They might also do an ultrasound. This test helps find endometriotic cysts or lesions, but it can’t confirm the illness.1

Laparoscopy and Biopsy

Laparoscopy is a small surgery to look inside the pelvic area. The doctor can take tissue samples too. This helps confirm endometriosis.12

Staging of Endometriosis

Doctors divide endometriosis into four stages (I-IV) based on where it grows and how much. These stages also look at any scarring caused.9 There are four levels: minimal, mild, moderate, and severe.9 A degree of 15 or below is seen as minor or light. A score over 16 may mean the situation is more severe.9 But, the stage doesn’t always tell us how bad someone’s symptoms will be.9

Some people with serious endometriosis might not feel much pain. But others with less may have really bad pain.9 The stage helps in suggesting treatments. Although, the symptoms and general health of the person are very vital in choosing a care plan.9

The Endofound offers a different way to look at endometriosis– maybe called Category I, II, DIE I, or DIE II.9 The last two categories involve endometriosis in deeper places like the rectum.9 Category IV of the Endofound includes the most severe cases. It affects organs outside the pelvic area like the diaphragm or lungs.9

StageASRM PointsDescription
Stage I (Minimal)1-5 pointsFew superficial implants10
Stage II (Mild)6-15 pointsMore and deeper implants10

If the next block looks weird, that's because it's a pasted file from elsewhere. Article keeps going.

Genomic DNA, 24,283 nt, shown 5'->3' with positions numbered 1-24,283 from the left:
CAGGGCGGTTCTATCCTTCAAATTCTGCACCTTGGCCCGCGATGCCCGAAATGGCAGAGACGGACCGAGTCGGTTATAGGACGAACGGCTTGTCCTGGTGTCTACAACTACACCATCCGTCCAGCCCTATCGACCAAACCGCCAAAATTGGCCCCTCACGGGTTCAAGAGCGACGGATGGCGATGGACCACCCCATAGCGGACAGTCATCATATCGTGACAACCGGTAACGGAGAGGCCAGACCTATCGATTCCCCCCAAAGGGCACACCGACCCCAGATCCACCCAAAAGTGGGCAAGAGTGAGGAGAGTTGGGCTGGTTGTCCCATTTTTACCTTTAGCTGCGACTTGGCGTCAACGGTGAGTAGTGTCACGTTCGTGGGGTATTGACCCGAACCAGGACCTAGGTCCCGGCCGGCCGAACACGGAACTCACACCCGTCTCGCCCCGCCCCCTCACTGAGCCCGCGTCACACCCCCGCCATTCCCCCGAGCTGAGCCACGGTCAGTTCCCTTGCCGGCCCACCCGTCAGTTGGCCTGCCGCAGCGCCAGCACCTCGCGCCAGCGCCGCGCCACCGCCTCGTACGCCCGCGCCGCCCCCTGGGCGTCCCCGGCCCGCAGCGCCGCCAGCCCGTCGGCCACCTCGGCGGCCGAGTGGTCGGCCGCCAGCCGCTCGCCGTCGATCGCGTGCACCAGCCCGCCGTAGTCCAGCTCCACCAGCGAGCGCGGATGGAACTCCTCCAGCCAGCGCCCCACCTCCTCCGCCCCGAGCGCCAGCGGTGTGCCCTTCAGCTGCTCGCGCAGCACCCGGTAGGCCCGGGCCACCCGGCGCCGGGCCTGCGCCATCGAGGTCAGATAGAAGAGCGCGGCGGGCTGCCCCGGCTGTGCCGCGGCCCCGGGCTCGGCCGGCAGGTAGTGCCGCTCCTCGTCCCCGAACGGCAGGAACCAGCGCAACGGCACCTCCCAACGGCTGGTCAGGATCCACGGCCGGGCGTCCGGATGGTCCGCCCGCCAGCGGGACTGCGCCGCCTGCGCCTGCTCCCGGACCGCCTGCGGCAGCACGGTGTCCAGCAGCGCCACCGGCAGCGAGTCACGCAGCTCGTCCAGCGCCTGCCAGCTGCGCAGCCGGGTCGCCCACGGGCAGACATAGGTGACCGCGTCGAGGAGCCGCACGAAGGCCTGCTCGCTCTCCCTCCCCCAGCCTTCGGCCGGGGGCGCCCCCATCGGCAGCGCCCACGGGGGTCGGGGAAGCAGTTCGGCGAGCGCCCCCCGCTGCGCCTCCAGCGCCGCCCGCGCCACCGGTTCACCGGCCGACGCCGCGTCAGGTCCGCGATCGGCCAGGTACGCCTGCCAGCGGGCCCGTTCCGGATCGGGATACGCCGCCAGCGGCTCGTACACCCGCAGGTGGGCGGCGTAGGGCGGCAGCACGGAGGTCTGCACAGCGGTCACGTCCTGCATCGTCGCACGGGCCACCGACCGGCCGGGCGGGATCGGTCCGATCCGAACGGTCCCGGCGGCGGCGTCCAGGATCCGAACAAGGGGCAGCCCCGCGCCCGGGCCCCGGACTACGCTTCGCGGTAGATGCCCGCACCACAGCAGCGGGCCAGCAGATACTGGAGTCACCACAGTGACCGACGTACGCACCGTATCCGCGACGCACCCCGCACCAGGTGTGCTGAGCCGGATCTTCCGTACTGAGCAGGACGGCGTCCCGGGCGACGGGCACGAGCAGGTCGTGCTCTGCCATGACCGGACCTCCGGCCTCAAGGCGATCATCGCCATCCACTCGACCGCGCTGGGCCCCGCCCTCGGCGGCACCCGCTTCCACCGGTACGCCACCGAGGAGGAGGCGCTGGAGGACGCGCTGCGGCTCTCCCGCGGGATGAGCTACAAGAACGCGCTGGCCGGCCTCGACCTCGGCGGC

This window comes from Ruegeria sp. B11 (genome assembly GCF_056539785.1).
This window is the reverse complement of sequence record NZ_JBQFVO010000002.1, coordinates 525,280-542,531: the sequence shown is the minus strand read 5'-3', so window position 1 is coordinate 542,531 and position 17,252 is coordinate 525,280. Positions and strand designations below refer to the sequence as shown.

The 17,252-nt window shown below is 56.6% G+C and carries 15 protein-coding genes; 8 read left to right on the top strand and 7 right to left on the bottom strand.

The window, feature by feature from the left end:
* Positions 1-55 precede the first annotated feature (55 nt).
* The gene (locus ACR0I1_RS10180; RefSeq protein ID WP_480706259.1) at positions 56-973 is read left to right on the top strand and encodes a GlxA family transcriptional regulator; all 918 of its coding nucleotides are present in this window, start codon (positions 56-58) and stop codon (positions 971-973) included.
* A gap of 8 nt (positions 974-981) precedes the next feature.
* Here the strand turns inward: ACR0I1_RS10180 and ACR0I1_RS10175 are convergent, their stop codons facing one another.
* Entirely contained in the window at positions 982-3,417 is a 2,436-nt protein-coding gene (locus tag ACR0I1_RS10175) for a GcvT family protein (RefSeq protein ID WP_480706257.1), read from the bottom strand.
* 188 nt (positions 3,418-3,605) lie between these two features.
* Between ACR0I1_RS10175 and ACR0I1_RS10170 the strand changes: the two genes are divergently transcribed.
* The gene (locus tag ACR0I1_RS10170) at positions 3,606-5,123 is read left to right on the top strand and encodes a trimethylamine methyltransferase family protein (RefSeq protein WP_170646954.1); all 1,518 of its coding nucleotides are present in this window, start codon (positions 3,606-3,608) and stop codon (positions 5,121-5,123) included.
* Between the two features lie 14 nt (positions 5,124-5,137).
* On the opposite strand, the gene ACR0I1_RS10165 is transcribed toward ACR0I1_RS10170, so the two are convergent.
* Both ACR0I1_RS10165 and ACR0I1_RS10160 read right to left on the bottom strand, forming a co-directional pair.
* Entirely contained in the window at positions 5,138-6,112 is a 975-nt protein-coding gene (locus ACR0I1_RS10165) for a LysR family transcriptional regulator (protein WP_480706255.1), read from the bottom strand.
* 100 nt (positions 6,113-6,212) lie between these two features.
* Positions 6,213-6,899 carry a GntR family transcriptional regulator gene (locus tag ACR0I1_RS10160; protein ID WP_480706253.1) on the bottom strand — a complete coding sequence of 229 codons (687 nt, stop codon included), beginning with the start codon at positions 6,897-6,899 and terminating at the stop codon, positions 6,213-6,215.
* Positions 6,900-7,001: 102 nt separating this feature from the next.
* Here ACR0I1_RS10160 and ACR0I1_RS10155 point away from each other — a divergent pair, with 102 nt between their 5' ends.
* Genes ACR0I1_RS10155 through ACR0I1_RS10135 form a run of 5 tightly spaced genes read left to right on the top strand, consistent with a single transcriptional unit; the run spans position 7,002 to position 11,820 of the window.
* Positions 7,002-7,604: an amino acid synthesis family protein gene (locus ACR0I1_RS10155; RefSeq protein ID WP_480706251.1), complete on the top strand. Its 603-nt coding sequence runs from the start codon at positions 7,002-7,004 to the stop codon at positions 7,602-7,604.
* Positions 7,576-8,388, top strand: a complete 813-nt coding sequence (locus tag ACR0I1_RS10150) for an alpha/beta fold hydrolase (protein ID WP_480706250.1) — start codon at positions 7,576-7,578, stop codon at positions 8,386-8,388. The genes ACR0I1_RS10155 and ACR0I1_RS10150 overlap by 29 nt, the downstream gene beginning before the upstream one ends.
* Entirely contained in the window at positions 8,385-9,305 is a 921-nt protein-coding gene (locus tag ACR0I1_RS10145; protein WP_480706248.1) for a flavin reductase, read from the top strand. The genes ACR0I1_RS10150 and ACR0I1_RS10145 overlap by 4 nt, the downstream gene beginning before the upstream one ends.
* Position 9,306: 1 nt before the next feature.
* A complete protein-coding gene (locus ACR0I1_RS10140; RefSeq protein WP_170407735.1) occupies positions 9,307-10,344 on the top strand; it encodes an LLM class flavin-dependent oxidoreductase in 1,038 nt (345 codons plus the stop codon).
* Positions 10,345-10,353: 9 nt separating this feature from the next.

Stage III (Moderate)16-40 pointsMany deep implants, small cysts on one or both ovaries, presence of filmy adhesions10
Stage IV (Severe)>40 pointsMany deep implants, large cysts on one or both ovaries, many dense adhesions10
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The Endometriosis Foundation of America arranges endometriosis into five types. These go from mild to severe.10 A score of 15 or below shows it’s likely not too bad. A score over 16 means it might be worse.10

Canis et al. (1992) also proposed a new stage 5 for really severe endometriosis with a score over 70.10 The Endometriosis Fertility Index (EFI) suggests if the chance of pregnancy without help is low with a score of 71 or more.10

Non-Surgical Treatment Options

Endometriosis has no cure, yet many non-surgical treatments can help. They aim to manage pain and regulate hormones. This slows or stops endometrial tissue growth.

Pain Medications

Anti-inflammatory drugs, both over-the-counter and prescription, help ease pelvic pain and cramps.1 They can make life more manageable for endometriosis patients.

Hormone Therapy

Treatments like birth control, progestins, and GnRH agonists are known to work. They regulate the hormones linked to endometrial tissue growth.12 It’s key to remember that these treatments might impact fertility, making them not ideal for those trying to conceive.2

Treatment plans should always be personalized to meet individual needs. Working with an experienced healthcare provider is crucial. Regular check-ins and clear communication with your medical team are vital for managing this condition over the long term.

Surgical Treatment: Laparoscopy

If medicines don’t help or if endometriosis is severe, doctors may suggest surgery. The main surgery for endometriosis is laparoscopy. This is a simple surgery that uses very small cuts.11

Excision and Ablation

In laparoscopy, the doctor either cuts out (excises) or burns (ablates) the endometrial implants.11 Which method the doctor uses depends on where the implants are and how big they are.12

Scar Tissue Removal

The surgeon also tries to cut out any scar tissue from endometriosis.11 Sometimes, you might need more surgery if endometriosis has spread to places like your bowel or ureter. This kind of surgery would be done by other experts.12

Even though surgery helps, endometriosis can still come back.11 But, for most women, endometriosis doesn’t come back for five years after a laparoscopy.12